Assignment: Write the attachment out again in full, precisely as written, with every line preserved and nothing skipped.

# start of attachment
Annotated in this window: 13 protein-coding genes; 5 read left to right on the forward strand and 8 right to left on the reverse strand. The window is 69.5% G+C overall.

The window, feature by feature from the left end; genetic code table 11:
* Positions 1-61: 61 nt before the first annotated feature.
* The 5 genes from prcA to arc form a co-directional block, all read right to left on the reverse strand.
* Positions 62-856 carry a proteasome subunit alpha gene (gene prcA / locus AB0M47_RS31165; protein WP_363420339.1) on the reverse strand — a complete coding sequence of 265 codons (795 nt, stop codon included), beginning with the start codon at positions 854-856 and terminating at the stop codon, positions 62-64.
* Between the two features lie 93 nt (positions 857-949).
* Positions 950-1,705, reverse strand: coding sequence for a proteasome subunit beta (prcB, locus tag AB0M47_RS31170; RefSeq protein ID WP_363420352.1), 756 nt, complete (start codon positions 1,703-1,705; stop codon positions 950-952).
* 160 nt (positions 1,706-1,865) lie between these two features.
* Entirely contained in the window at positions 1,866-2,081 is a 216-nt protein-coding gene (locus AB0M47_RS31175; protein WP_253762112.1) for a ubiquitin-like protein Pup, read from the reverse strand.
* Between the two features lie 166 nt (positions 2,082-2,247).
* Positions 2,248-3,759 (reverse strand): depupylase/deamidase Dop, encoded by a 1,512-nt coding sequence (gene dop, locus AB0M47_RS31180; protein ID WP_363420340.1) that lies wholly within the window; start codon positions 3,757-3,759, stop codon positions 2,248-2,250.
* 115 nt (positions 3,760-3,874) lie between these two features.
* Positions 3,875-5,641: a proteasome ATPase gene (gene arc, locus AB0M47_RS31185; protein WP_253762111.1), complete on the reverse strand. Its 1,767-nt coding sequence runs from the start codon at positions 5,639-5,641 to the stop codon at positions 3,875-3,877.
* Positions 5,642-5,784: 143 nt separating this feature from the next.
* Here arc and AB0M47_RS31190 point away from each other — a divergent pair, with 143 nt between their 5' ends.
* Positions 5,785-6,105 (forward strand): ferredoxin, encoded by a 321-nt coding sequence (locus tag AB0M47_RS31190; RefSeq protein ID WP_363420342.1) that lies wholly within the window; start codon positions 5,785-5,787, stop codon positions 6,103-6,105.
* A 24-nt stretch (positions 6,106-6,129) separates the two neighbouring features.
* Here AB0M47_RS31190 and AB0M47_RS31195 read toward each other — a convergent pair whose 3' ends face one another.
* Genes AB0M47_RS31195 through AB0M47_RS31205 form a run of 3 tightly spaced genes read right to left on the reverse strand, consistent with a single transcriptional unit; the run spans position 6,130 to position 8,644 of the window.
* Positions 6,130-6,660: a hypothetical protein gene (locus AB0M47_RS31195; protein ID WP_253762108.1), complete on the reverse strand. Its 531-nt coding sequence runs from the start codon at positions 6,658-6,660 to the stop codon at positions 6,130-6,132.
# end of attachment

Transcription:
Annotated in this window: 13 protein-coding genes; 5 read left to right on the forward strand and 8 right to left on the reverse strand. The window is 69.5% G+C overall.

The window, feature by feature from the left end; genetic code table 11:
* Positions 1-61: 61 nt before the first annotated feature.
* The 5 genes from prcA to arc form a co-directional block, all read right to left on the reverse strand.
* Positions 62-856 carry a proteasome subunit alpha gene (gene prcA / locus AB0M47_RS31165; protein WP_363420339.1) on the reverse strand — a complete coding sequence of 265 codons (795 nt, stop codon included), beginning with the start codon at positions 854-856 and terminating at the stop codon, positions 62-64.
* Between the two features lie 93 nt (positions 857-949).
* Positions 950-1,705, reverse strand: coding sequence for a proteasome subunit beta (prcB, locus tag AB0M47_RS31170; RefSeq protein ID WP_363420352.1), 756 nt, complete (start codon positions 1,703-1,705; stop codon positions 950-952).
* 160 nt (positions 1,706-1,865) lie between these two features.
* Entirely contained in the window at positions 1,866-2,081 is a 216-nt protein-coding gene (locus AB0M47_RS31175; protein WP_253762112.1) for a ubiquitin-like protein Pup, read from the reverse strand.
* Between the two features lie 166 nt (positions 2,082-2,247).
* Positions 2,248-3,759 (reverse strand): depupylase/deamidase Dop, encoded by a 1,512-nt coding sequence (gene dop, locus AB0M47_RS31180; protein ID WP_363420340.1) that lies wholly within the window; start codon positions 3,757-3,759, stop codon positions 2,248-2,250.
* 115 nt (positions 3,760-3,874) lie between these two features.
* Positions 3,875-5,641: a proteasome ATPase gene (gene arc, locus AB0M47_RS31185; protein WP_253762111.1), complete on the reverse strand. Its 1,767-nt coding sequence runs from the start codon at positions 5,639-5,641 to the stop codon at positions 3,875-3,877.
* Positions 5,642-5,784: 143 nt separating this feature from the next.
* Here arc and AB0M47_RS31190 point away from each other — a divergent pair, with 143 nt between their 5' ends.
* Positions 5,785-6,105 (forward strand): ferredoxin, encoded by a 321-nt coding sequence (locus tag AB0M47_RS31190; RefSeq protein ID WP_363420342.1) that lies wholly within the window; start codon positions 5,785-5,787, stop codon positions 6,103-6,105.
* A 24-nt stretch (positions 6,106-6,129) separates the two neighbouring features.
* Here AB0M47_RS31190 and AB0M47_RS31195 read toward each other — a convergent pair whose 3' ends face one another.
* Genes AB0M47_RS31195 through AB0M47_RS31205 form a run of 3 tightly spaced genes read right to left on the reverse strand, consistent with a single transcriptional unit; the run spans position 6,130 to position 8,644 of the window.
* Positions 6,130-6,660: a hypothetical protein gene (locus AB0M47_RS31195; protein ID WP_253762108.1), complete on the reverse strand. Its 531-nt coding sequence runs from the start codon at positions 6,658-6,660 to the stop codon at positions 6,130-6,132.